Of course, Democrats argue that inflation has been moderating. That is true though it is also true that it is still quite high by recent historical standards—especially core inflation—and, as noted, is still holding down real gains in workers’ standard of living. Democrats are not unaware of these facts but they believe they have an ace in the hole that will turn negative economic views around and even re-establish their party as the party of American prosperity.
That is the adoption of a new “industrial strategy”, as instantiated in the three big bills passed in Biden’s first two years: the Infrastructure and Jobs Act, the CHIPS and Science Act, and the so-called Inflation Reduction Act (mostly a climate spending bill). These bills included $1.5 trillion in new spending to jump-start an economic transformation of the country built around the industries of the future, especially those related to clean energy.
That’s the theory and as theories go it’s not a bad one. Historically, America has worked best when public policy and private initiative have collaborated in service of great national goals. That goes all the way back to the early 19th century American System of infrastructure investment and industry promotion initiated by Alexander Hamilton and includes the great surge of innovation, widely-shared prosperity and American global leadership after World War II.
Thus aggressive public policy along these lines has considerable precedent and justification. But it doesn’t follow that Democrats today have the right strategy and are making the right investments. That’s an empirical question
What an industrial strategy or policy should accomplish is shifting a country’s output toward emerging industries that become competitively successful and spark overall economic growth and prosperity. Is that happening today? Are the Democrats, once again, on the verge of becoming the party of American prosperity?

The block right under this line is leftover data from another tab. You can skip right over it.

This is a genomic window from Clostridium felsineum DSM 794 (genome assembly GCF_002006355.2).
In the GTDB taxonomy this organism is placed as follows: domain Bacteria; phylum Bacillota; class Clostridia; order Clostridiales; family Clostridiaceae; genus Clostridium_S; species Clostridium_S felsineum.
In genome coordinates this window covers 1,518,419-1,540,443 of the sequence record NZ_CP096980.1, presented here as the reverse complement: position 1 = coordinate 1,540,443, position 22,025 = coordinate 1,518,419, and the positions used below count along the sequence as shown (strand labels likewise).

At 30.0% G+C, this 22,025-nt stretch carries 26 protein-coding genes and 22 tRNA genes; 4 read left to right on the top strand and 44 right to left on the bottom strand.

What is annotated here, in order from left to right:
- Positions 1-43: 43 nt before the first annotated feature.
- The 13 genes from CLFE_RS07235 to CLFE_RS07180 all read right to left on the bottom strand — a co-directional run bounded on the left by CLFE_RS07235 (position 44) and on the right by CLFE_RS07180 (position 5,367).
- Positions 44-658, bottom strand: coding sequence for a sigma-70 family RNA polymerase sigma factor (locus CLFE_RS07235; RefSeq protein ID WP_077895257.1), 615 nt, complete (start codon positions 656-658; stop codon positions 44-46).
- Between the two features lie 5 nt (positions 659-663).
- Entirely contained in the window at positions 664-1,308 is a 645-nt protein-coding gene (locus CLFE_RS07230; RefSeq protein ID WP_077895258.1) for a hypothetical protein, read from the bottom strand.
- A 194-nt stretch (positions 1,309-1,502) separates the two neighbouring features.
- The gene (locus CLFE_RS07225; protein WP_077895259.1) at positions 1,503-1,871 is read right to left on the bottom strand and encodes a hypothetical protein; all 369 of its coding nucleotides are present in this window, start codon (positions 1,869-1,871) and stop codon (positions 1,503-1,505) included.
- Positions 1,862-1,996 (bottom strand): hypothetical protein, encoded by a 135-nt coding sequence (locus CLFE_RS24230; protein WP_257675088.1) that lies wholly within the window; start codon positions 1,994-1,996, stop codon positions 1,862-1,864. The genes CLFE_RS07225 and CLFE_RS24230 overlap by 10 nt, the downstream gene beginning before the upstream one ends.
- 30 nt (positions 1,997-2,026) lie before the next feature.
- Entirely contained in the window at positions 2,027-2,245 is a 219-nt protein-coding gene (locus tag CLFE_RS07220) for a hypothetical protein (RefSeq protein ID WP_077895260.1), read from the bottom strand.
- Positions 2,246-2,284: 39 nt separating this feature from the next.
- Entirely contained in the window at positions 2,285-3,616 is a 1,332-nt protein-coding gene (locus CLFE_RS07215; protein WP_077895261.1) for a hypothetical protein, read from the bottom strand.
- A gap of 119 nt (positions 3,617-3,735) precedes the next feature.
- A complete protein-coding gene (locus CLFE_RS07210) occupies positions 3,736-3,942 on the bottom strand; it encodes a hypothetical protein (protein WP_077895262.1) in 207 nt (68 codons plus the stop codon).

Democrats say this is already happening and point to $200 billion in commitments by companies to projects in the semiconductor and clean energy areas. Of course, commitments are not the same as projects being completed but it is true that there has been a remarkable spike in manufacturing construction spending, more than doubling in the last year. Perhaps not surprisingly, there is an appetite for taking advantage of generous subsidies and tax credits.
But it is also true that inflation-adjusted construction spending is down in most other sectors of the economy and that overall private investment is going nowhere—it’s barely above levels seen before the 2008 financial crash. The boom, such as it is, appears to be highly localized and sector-specific.
This may explain why the advances touted by the Democrats have not been able to break through the general discontent about the economy. The point of being the party of prosperity is to produce, well, prosperity and workers in most communities just aren’t seeing that.
Until they do, the Democrats’ economic management challenge will remain. They would do well to remember that working-class voters do not share Democratic elites’ zeal for restructuring the economy around “green” industries and a rapid transition to an energy system based around wind and solar, which underpins much of the Democrats’ new industrial strategy. Working-class voters are much more pragmatic and will judge this strategy not by its greenness but by its concrete effects on their lives. That is the way—the only way—Democrats will regain their cachet as the party trusted to deliver American prosperity.